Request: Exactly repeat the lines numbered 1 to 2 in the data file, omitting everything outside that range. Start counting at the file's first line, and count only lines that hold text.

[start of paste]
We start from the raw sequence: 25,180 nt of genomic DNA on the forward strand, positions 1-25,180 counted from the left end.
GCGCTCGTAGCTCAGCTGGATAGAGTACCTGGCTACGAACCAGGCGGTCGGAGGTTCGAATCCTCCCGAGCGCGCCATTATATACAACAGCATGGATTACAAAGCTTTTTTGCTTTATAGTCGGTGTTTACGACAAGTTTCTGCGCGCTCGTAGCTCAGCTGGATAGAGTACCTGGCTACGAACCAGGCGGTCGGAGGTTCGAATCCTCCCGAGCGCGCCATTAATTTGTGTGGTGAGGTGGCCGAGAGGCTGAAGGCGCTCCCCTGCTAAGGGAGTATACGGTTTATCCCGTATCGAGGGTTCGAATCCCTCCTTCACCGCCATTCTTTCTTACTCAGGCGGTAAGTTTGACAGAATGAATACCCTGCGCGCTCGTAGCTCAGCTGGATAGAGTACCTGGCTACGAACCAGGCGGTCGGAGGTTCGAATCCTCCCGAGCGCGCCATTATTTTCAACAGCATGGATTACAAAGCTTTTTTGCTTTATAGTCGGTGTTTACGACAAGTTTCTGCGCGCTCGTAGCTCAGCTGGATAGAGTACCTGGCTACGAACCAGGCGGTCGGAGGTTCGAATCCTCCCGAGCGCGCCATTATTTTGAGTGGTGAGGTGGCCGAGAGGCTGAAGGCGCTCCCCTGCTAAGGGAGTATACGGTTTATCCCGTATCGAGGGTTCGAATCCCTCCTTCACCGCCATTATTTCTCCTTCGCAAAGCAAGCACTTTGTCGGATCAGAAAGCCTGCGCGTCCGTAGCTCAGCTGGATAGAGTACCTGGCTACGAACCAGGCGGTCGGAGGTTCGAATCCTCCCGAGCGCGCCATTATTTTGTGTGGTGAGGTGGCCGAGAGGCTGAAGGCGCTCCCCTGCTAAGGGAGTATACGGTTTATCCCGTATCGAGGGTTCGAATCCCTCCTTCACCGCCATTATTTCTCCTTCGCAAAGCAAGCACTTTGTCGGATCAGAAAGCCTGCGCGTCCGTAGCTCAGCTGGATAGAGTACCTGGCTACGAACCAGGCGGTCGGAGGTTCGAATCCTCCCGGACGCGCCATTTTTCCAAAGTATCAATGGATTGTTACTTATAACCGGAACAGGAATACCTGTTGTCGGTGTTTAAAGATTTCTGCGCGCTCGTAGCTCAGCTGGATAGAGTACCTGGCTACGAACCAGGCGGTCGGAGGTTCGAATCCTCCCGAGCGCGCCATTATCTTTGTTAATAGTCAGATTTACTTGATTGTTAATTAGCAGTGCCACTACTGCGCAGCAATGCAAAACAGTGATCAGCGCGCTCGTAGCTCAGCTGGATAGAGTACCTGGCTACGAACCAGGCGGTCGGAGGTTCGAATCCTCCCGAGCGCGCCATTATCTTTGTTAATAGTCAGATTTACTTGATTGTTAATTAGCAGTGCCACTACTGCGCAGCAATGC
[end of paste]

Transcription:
We start from the raw sequence: 25,180 nt of genomic DNA on the forward strand, positions 1-25,180 counted from the left end.
GCGCTCGTAGCTCAGCTGGATAGAGTACCTGGCTACGAACCAGGCGGTCGGAGGTTCGAATCCTCCCGAGCGCGCCATTATATACAACAGCATGGATTACAAAGCTTTTTTGCTTTATAGTCGGTGTTTACGACAAGTTTCTGCGCGCTCGTAGCTCAGCTGGATAGAGTACCTGGCTACGAACCAGGCGGTCGGAGGTTCGAATCCTCCCGAGCGCGCCATTAATTTGTGTGGTGAGGTGGCCGAGAGGCTGAAGGCGCTCCCCTGCTAAGGGAGTATACGGTTTATCCCGTATCGAGGGTTCGAATCCCTCCTTCACCGCCATTCTTTCTTACTCAGGCGGTAAGTTTGACAGAATGAATACCCTGCGCGCTCGTAGCTCAGCTGGATAGAGTACCTGGCTACGAACCAGGCGGTCGGAGGTTCGAATCCTCCCGAGCGCGCCATTATTTTCAACAGCATGGATTACAAAGCTTTTTTGCTTTATAGTCGGTGTTTACGACAAGTTTCTGCGCGCTCGTAGCTCAGCTGGATAGAGTACCTGGCTACGAACCAGGCGGTCGGAGGTTCGAATCCTCCCGAGCGCGCCATTATTTTGAGTGGTGAGGTGGCCGAGAGGCTGAAGGCGCTCCCCTGCTAAGGGAGTATACGGTTTATCCCGTATCGAGGGTTCGAATCCCTCCTTCACCGCCATTATTTCTCCTTCGCAAAGCAAGCACTTTGTCGGATCAGAAAGCCTGCGCGTCCGTAGCTCAGCTGGATAGAGTACCTGGCTACGAACCAGGCGGTCGGAGGTTCGAATCCTCCCGAGCGCGCCATTATTTTGTGTGGTGAGGTGGCCGAGAGGCTGAAGGCGCTCCCCTGCTAAGGGAGTATACGGTTTATCCCGTATCGAGGGTTCGAATCCCTCCTTCACCGCCATTATTTCTCCTTCGCAAAGCAAGCACTTTGTCGGATCAGAAAGCCTGCGCGTCCGTAGCTCAGCTGGATAGAGTACCTGGCTACGAACCAGGCGGTCGGAGGTTCGAATCCTCCCGGACGCGCCATTTTTCCAAAGTATCAATGGATTGTTACTTATAACCGGAACAGGAATACCTGTTGTCGGTGTTTAAAGATTTCTGCGCGCTCGTAGCTCAGCTGGATAGAGTACCTGGCTACGAACCAGGCGGTCGGAGGTTCGAATCCTCCCGAGCGCGCCATTATCTTTGTTAATAGTCAGATTTACTTGATTGTTAATTAGCAGTGCCACTACTGCGCAGCAATGCAAAACAGTGATCAGCGCGCTCGTAGCTCAGCTGGATAGAGTACCTGGCTACGAACCAGGCGGTCGGAGGTTCGAATCCTCCCGAGCGCGCCATTATCTTTGTTAATAGTCAGATTTACTTGATTGTTAATTAGCAGTGCCACTACTGCGCAGCAATGC